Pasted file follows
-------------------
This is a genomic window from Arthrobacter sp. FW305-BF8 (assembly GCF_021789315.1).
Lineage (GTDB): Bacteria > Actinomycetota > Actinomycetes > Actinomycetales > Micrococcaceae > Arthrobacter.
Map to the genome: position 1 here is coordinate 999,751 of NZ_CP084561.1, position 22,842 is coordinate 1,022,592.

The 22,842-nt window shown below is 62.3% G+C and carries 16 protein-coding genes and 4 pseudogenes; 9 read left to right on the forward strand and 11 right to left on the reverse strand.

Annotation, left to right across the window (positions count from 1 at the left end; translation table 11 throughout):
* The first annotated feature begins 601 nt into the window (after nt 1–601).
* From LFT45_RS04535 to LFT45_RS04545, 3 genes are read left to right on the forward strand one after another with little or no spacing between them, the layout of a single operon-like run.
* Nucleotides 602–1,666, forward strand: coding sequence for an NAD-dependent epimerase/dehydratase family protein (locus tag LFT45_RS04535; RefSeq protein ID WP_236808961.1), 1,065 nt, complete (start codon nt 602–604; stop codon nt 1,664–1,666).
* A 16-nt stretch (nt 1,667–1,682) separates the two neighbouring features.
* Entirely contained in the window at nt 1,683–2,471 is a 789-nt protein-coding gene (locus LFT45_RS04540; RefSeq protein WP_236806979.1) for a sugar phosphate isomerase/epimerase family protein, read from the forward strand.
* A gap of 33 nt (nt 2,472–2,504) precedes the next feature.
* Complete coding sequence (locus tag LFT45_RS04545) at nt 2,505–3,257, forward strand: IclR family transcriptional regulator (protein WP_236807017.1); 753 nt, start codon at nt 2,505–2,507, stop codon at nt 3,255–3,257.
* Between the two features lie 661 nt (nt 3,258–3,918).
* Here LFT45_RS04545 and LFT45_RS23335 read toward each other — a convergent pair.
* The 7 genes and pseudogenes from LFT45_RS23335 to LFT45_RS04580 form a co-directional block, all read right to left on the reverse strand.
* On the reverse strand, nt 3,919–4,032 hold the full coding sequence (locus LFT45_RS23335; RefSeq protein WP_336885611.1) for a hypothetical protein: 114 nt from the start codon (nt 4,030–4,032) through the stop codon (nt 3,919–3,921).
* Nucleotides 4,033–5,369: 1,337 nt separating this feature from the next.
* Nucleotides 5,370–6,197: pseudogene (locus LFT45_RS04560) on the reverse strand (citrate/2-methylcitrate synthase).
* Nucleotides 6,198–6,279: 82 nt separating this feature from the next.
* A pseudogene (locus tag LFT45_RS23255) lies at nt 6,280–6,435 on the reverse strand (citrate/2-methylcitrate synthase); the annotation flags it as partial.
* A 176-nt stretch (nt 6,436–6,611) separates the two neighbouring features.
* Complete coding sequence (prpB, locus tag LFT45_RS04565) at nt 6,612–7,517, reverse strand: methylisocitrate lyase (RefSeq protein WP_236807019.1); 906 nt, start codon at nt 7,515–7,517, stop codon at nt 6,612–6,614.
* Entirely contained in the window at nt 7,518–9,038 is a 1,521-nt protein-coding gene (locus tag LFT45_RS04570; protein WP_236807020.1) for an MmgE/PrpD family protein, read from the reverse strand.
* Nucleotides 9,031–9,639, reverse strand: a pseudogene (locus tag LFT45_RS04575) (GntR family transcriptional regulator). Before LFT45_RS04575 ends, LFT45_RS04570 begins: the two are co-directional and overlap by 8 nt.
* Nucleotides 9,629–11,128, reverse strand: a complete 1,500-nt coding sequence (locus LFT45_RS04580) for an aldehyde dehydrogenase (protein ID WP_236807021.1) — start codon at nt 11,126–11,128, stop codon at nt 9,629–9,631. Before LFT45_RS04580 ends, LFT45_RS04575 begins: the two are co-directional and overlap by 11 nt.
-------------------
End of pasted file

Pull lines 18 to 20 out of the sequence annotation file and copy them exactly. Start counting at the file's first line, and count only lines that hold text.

* Nucleotides 5,370–6,197: pseudogene (locus LFT45_RS04560) on the reverse strand (citrate/2-methylcitrate synthase).
* Nucleotides 6,198–6,279: 82 nt separating this feature from the next.
* A pseudogene (locus tag LFT45_RS23255) lies at nt 6,280–6,435 on the reverse strand (citrate/2-methylcitrate synthase); the annotation flags it as partial.